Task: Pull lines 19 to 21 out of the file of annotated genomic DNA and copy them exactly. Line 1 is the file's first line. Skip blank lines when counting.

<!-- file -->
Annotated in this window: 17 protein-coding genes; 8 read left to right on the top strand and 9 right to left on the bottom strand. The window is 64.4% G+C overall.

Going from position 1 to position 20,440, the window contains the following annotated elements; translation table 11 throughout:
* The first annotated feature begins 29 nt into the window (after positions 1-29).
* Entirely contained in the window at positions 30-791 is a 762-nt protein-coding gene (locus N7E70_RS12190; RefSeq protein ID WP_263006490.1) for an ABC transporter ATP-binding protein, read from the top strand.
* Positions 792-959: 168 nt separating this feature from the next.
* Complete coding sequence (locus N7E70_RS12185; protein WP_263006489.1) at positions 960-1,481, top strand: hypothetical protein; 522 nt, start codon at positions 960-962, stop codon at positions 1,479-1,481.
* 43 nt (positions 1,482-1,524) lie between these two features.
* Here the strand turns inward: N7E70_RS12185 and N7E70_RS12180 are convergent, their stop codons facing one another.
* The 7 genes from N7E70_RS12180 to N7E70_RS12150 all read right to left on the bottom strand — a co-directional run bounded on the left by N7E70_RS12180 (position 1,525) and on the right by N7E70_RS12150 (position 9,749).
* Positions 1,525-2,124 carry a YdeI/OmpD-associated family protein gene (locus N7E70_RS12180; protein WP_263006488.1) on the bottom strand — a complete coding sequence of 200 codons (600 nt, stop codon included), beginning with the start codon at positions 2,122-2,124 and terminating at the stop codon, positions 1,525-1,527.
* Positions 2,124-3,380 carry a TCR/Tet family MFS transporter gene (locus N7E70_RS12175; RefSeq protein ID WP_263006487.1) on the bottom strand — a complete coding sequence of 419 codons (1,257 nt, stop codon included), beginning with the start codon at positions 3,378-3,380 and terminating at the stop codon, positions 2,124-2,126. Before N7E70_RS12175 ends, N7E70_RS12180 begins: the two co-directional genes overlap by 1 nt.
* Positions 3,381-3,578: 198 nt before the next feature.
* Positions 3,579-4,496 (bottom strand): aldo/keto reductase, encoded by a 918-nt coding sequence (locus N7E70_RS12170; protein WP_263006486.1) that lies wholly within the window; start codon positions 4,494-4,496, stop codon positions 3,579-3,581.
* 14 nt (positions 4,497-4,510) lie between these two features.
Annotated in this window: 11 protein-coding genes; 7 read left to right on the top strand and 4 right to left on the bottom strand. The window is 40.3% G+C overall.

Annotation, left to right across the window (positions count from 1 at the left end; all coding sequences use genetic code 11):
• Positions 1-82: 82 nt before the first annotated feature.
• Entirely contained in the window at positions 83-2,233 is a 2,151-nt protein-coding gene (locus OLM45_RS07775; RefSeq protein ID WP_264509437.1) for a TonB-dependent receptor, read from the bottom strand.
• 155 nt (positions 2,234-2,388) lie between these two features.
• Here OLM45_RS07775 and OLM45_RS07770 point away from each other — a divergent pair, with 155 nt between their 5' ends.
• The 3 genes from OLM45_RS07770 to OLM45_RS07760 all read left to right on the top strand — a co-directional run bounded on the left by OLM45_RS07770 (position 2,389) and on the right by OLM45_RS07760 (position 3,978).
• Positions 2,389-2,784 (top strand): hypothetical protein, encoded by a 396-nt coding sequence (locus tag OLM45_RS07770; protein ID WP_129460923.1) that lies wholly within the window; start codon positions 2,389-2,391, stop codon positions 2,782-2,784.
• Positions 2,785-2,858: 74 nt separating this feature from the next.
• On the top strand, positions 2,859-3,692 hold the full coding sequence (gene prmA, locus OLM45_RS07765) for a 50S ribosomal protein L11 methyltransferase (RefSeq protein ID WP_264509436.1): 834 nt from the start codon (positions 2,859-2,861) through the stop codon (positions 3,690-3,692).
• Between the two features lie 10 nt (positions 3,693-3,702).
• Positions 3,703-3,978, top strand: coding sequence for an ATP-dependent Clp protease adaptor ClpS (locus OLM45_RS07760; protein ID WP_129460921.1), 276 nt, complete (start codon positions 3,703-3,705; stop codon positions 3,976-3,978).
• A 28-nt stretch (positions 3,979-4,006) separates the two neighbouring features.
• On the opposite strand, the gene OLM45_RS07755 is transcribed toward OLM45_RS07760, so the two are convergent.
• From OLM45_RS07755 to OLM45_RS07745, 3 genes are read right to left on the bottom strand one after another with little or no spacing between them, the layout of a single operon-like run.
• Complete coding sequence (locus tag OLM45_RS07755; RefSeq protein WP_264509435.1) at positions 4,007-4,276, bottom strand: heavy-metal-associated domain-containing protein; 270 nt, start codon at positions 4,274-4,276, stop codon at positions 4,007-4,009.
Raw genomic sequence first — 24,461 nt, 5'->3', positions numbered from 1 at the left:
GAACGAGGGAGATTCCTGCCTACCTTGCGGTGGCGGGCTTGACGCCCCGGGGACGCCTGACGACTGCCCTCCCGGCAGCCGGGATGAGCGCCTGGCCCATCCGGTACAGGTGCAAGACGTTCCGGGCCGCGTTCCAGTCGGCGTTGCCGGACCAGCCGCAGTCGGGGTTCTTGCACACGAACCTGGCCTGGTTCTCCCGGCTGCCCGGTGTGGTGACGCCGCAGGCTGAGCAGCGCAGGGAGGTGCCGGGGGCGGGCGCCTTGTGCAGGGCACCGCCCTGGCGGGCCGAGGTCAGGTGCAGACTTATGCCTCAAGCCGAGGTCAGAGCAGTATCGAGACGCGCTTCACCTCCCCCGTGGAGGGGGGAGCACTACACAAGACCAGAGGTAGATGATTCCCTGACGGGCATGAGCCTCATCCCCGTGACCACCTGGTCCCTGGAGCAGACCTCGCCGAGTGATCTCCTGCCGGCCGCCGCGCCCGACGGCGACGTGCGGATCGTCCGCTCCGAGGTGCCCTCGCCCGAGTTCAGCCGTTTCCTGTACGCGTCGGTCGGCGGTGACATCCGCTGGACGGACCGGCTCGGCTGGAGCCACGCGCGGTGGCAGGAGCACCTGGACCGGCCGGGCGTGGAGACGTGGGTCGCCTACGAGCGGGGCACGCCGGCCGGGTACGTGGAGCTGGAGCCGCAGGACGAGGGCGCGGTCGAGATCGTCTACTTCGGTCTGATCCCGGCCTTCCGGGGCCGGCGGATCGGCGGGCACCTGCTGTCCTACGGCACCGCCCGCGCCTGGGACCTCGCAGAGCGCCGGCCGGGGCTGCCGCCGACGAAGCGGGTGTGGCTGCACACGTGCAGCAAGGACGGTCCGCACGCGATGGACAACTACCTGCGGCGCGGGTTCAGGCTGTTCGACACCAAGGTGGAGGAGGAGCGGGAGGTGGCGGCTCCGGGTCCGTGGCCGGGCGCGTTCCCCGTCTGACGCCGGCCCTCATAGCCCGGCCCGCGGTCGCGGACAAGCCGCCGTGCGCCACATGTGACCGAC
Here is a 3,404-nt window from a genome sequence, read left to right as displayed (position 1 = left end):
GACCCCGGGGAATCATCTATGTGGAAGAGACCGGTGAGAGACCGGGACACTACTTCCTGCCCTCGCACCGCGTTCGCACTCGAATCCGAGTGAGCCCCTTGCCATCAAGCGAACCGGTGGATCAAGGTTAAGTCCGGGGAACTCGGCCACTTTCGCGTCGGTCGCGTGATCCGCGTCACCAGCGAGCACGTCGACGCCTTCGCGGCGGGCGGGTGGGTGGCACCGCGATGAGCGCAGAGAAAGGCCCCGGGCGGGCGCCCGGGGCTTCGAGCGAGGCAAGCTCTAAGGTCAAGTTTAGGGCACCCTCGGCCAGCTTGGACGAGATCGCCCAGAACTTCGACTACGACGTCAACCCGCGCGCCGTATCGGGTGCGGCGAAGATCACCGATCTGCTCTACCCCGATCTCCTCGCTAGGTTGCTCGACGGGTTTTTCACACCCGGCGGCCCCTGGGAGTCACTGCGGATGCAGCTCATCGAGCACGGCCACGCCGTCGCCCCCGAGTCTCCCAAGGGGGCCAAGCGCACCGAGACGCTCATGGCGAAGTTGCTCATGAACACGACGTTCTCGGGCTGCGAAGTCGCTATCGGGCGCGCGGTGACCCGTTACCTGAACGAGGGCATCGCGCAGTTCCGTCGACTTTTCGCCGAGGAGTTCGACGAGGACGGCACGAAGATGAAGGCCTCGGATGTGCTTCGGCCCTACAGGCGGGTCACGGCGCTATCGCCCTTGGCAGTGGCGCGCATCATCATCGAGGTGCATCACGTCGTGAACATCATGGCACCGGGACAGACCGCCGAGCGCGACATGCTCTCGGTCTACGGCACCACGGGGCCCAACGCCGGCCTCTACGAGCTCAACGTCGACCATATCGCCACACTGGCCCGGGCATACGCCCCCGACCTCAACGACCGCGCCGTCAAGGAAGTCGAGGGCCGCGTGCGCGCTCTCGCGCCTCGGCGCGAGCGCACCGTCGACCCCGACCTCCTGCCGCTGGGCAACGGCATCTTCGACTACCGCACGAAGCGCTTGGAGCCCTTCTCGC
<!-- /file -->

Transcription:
• 155 nt (positions 2,234-2,388) lie between these two features.
• Here OLM45_RS07775 and OLM45_RS07770 point away from each other — a divergent pair, with 155 nt between their 5' ends.
• The 3 genes from OLM45_RS07770 to OLM45_RS07760 all read left to right on the top strand — a co-directional run bounded on the left by OLM45_RS07770 (position 2,389) and on the right by OLM45_RS07760 (position 3,978).